NASA/JPL-Caltech

NASA’s Cassini spacecraft has captured interstellar dust from beyond the Solar System

36 grains from the space between the stars. 

JOSH HRALA
15 APR 2016
 

Since 2004, NASA’s Cassini spacecraft has been orbiting Saturn to study the giant planet’s moons and rings using an array of complex instruments. One of these is a dust analyser, designed to scoop up particles ejected from a jet errupting from the surface of one of Saturn's moons, Enceladus.

While this is all pretty standard stuff for a spacecraft to do, NASA has just announced something a bit crazier: the craft has picked up 36 grains of interstellar dust that came from somewhere outside our Solar System. Oh, and the particles were moving at roughly 45,000 miles per hour (72,000 k/h), which is fast enough for them to pretty much ignore the Sun’s gravitational pull. 

 

According to the team, this isn’t the first time some interstellar dust has been found floating around in the Solar System. Back in the 1990s, the joint ESA/NASA Ulysses mission found evidence of alien dust that researchers were able to trace back to an interstellar cloud. 

Based on this previous find, the Cassini team knew where to look for dust particles as they flew by Saturn. As ESA researcher Nicolas Altobelli explains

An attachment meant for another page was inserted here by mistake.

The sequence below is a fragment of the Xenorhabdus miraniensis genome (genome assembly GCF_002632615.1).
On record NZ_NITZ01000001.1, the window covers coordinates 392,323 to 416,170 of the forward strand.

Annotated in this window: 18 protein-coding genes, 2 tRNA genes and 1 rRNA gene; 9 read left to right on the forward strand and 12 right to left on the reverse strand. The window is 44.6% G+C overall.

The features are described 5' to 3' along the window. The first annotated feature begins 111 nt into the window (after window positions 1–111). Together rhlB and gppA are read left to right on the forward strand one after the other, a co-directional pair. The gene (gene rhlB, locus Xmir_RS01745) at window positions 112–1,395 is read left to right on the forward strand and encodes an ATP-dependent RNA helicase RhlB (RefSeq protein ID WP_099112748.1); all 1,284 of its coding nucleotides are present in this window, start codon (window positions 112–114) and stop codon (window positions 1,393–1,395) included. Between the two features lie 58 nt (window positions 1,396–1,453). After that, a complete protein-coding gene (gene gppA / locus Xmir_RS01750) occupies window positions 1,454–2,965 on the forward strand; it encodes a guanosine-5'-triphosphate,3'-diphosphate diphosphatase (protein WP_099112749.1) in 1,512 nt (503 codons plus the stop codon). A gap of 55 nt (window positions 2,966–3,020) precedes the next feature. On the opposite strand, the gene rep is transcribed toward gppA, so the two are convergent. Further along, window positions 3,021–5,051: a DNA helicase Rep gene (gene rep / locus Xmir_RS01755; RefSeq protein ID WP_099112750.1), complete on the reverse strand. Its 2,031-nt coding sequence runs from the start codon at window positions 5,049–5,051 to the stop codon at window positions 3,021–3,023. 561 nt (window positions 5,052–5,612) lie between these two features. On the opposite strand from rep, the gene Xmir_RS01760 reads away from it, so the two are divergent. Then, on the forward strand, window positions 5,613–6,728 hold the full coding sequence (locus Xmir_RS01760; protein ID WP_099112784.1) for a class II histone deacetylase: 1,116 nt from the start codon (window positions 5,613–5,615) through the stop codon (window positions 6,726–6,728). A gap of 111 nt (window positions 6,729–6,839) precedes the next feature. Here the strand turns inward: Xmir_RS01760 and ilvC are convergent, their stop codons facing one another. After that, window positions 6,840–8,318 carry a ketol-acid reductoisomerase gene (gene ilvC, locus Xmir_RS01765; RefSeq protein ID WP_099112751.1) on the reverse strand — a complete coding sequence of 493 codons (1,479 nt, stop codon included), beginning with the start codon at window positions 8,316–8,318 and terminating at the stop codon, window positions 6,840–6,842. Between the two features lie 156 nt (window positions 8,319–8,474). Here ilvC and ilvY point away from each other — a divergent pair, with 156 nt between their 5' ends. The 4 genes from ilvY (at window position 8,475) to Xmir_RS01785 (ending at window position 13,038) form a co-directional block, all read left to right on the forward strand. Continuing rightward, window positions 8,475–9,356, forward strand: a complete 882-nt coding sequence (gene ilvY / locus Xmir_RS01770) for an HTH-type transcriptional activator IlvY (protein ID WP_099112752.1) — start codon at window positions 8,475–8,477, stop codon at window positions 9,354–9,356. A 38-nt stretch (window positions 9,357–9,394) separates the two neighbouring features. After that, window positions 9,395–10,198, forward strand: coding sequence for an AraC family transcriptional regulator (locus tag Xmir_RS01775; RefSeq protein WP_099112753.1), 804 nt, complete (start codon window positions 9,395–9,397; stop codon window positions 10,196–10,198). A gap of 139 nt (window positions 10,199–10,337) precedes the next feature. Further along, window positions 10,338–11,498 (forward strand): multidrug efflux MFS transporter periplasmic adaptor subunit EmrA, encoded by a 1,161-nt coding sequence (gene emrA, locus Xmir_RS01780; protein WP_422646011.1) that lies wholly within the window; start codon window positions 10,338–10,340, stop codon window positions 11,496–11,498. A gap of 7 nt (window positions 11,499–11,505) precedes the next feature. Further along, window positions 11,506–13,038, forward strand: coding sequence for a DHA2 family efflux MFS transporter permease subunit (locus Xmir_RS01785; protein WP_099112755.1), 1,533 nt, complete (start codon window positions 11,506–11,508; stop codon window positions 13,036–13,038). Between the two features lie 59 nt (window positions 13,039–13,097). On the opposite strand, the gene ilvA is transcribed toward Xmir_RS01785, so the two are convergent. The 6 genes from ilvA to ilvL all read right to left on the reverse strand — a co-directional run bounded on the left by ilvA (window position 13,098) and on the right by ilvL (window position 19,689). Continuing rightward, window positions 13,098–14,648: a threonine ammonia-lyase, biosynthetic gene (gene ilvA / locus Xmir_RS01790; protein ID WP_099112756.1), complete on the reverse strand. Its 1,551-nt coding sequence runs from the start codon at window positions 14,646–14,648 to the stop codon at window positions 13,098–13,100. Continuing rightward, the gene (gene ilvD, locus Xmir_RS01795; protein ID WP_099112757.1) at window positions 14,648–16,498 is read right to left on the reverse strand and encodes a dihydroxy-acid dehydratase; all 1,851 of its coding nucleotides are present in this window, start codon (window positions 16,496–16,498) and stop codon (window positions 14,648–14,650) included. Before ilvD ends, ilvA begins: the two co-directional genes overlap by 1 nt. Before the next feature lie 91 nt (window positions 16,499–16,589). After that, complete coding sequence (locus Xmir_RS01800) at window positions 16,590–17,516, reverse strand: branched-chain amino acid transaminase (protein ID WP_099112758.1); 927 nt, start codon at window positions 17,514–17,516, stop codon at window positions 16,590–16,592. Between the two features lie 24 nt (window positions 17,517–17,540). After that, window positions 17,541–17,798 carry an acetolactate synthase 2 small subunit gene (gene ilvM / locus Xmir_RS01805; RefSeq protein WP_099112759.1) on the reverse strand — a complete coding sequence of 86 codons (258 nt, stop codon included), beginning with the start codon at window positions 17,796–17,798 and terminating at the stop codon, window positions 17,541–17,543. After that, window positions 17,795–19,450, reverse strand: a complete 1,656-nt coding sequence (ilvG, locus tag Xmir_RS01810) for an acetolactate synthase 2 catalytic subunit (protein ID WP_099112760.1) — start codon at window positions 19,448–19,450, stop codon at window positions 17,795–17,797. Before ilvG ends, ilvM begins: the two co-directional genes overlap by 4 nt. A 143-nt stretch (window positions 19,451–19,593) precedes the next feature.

"From that discovery, we always hoped we would be able to detect these interstellar interlopers at Saturn with Cassini. We knew that if we looked in the right direction, we should find them. Indeed, on average, we have captured a few of these dust grains per year, travelling at high speed and on a specific path quite different from that of the usual icy grains we collect around Saturn."

This time around, the astronomers could use Cassini to analyse the particles right there in space to find out what they’re made of. Turns out, the grains consist of 'rock-forming elements' - notably magnesium, silicon, iron, and calcium - that were left over from the death of a distant star.

But the most surprising part of the discovery is the fact that the dust particles all share a similar chemical makeup, which is unique compared to other dust particles found on meteorites.

How this happened is still under investigation, but the team suspects that the grains formed from a dying star that condensed them with every shock wave. This means that the grains were likely destroyed and reformed multiple times making them more uniform every time. 

The Cassini team is hopeful that the spacecraft will continue to collect interstellar dust samples that can further our understanding of the Universe abroad. We can't wait.

The research was recently published in Science

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